Before the city reformed health and safety regulations and pushed for modernization of food establishments in the late 90’s, Hong Kong was known worldwide for it’s amazing quality and variety of street food. Vendors (or hawkers) would have push carts selling one, maybe two things that they specialized in.

Hong Kong Street Cart Vendor

From bubble (egg) waffles 雞蛋仔, wonton noodles 雲吞麵, cart noodles 車仔麵 to rice rolls 豬腸粉, fishball skewers 魚蛋, stinky tofu 臭豆腐, dumplings and siumai 燒賣 (shumai) on a stick – good food was always just around the corner.

At dim sum, rice rolls typically come dressed with soy sauce, topped with sesame and perhaps some hot sauce or hoisin on the side. At a street food stall though – the rolls are served hot on some paper and drenched in your choice of toppings. You are then given a little skewer stick to dig in.

Here is how you recreate the Hong Kong street cart experience using Hung’s Rice Rolls at home!

Prep Your Rice Rolls

Rice rolls, unless brought home on the day of production – has a tendency to harden up when refrigerated. Here is how you refresh them for serving (or prep them for pan frying).

  1. Take your rice rolls out of the packaging and separate them. You can cut them up into smaller pieces now or leave them whole, depending on the size of your plate.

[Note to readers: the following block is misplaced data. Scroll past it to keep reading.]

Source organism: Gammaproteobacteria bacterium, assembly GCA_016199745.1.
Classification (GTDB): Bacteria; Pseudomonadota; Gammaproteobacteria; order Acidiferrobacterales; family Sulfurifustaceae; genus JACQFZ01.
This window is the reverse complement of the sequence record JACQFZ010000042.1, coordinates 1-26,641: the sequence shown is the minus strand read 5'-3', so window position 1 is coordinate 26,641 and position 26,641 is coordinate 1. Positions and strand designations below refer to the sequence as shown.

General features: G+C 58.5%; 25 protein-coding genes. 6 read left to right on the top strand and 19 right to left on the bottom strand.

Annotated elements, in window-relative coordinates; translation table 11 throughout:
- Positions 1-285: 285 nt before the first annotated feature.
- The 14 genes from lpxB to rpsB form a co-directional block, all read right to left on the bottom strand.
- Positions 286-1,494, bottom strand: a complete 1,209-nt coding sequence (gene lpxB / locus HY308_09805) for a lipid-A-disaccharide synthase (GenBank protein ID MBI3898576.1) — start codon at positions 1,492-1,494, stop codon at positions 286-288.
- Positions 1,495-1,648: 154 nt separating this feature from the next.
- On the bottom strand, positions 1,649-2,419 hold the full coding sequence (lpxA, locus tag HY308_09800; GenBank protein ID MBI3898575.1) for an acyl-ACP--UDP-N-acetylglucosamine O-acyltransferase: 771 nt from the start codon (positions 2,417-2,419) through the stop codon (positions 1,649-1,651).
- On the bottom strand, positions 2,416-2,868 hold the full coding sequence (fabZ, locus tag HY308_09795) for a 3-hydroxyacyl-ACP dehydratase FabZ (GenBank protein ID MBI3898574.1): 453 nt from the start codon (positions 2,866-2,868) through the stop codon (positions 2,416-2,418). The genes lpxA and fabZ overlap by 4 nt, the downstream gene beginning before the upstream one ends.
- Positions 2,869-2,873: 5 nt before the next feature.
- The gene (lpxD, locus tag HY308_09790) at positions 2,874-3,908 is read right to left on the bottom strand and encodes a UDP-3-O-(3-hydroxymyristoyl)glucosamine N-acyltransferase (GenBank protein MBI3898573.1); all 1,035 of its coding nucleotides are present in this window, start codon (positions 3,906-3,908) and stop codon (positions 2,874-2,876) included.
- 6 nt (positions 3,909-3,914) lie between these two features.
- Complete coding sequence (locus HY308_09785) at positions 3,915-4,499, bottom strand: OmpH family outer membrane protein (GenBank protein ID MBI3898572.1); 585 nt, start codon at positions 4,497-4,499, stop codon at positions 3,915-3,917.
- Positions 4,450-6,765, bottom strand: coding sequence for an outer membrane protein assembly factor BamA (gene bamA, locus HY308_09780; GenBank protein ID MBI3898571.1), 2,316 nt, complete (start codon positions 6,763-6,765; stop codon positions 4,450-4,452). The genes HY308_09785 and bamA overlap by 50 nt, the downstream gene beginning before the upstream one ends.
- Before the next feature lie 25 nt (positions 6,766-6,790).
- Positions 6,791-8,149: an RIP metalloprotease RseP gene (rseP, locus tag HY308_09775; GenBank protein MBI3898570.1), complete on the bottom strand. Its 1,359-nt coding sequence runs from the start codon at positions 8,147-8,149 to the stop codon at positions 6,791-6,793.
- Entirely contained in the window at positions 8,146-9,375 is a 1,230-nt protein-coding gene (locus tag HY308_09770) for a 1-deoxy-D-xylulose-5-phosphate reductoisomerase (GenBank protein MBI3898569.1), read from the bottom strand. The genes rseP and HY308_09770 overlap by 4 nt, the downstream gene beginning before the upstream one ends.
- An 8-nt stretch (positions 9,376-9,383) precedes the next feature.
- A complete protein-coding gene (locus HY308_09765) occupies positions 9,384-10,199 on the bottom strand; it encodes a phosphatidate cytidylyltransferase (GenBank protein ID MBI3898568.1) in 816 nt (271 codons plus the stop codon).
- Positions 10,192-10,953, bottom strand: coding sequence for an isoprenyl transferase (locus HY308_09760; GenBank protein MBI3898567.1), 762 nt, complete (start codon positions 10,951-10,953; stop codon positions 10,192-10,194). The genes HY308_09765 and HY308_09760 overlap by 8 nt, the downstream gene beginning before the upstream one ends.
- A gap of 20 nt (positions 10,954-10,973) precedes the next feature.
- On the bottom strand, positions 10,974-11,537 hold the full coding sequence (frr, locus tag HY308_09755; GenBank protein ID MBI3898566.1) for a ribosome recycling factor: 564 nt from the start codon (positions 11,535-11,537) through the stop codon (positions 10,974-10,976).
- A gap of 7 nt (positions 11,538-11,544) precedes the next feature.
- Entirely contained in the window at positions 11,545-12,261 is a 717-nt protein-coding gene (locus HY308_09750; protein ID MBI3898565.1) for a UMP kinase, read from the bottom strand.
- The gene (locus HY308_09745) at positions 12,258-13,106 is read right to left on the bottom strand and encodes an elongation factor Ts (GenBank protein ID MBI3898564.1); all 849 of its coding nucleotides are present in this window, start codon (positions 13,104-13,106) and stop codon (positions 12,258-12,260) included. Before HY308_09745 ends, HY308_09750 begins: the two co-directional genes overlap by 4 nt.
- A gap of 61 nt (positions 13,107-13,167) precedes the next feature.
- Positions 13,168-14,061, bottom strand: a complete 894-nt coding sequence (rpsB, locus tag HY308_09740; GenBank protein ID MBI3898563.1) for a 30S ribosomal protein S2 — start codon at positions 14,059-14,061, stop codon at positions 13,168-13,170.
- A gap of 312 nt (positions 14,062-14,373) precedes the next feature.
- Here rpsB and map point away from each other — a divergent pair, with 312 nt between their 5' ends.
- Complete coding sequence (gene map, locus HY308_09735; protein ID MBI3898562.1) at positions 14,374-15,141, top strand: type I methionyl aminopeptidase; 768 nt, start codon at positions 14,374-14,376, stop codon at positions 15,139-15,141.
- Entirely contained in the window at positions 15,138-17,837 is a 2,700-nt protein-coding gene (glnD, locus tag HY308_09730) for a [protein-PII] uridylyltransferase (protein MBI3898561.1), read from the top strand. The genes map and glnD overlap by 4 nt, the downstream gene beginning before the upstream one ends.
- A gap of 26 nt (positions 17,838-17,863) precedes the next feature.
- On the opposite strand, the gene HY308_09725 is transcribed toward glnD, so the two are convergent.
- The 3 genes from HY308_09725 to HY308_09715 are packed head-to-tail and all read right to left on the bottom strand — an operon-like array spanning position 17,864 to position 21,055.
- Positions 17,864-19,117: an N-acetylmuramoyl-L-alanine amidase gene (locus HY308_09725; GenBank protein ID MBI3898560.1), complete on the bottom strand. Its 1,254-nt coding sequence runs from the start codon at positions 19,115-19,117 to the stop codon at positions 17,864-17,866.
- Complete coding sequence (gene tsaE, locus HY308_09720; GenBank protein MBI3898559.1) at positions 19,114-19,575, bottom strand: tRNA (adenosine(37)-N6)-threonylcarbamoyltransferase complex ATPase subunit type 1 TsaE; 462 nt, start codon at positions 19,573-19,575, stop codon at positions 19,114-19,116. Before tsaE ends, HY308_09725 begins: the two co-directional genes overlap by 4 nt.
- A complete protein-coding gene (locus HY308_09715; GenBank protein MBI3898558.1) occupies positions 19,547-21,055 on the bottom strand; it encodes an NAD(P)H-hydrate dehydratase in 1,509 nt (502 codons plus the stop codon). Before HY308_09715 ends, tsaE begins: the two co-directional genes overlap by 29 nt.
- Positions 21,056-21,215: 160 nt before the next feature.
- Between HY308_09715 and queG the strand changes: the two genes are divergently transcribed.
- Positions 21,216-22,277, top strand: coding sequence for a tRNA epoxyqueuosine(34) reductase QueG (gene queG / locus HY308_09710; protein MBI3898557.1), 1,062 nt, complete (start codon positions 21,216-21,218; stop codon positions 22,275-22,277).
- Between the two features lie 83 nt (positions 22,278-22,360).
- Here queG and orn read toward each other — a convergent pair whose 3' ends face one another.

2. Place the rice rolls in a microwaveable plate or bowl.
  3. Cover the rice rolls up with a damp paper towel.
  4. Pop them in the microwave and heat in minute and a half increments.
  5. Check on the rice rolls between each increment for texture. If you plan on eating them “steamed”, continue heating in 1 minute increments until they are completely softened. If you plan on pan frying them, you want the texture to be somewhere in the middle – a little stiff but mostly softened. Move the rolls around for even heating, careful not to overcook.
  6. Smother with sauce or put them aside to prep for frying.

To pan fry your rice rolls:

  1. Heat up some vegetable oil in a pan
  2. Once hot, place your rice noodles into the pan carefully
  3. Options: you can fry them plain or add in some sweet soy (recipe below) or chili oil to infuse those flavors right into the roll.
  4. Next level: some people also like to mix in some beaten egg to incorporate more textures, flavour and protein to the meal.
  5. Top level: fry your rice rolls in a wok with veggies, aromatics and XO sauce (recipe will be linked when it’s ready!)

Prepare your toppings:

Sky is the limit when it comes to toppings but here are a few ideas to get you started:

  • Sweet soy sauce (recipe below)
  • Hoisin sauce
  • Peanut sauce (recipe below)
  • Sesame sauce
  • Sriracha
  • Chili oil (try this recipe)
  • Sesame seeds
  • Pork floss
  • Fried onion
  • Fried garlic chips

Sweet Soy Sauce

1/ 3 cup hot water
1 1/ 2 tablespoons oyster sauce, or gluten free oyster sauce
1 tablespoon dark soy sauce, or tamari
1-2 teaspoons sugar
1 teaspoon sesame oil

Mix all ingredients together. Ready for dipping, smothering or pan-fying. Pour over rice rolls.

Peanut Sauce

1/2 tablespoon smooth peanut butter
Water as needed
Optional: few drips of oil as desired

The goal is to loosen up the peanut butter and adjust with liquid to your preferred consistency. Put the peanut butter into a microwaveable bowl and warm up in 15 second increments to melt the peanut butter. If you prefer a runnier consistency, add room temperature or warm water or oil as desired. Drizzle over your rolls.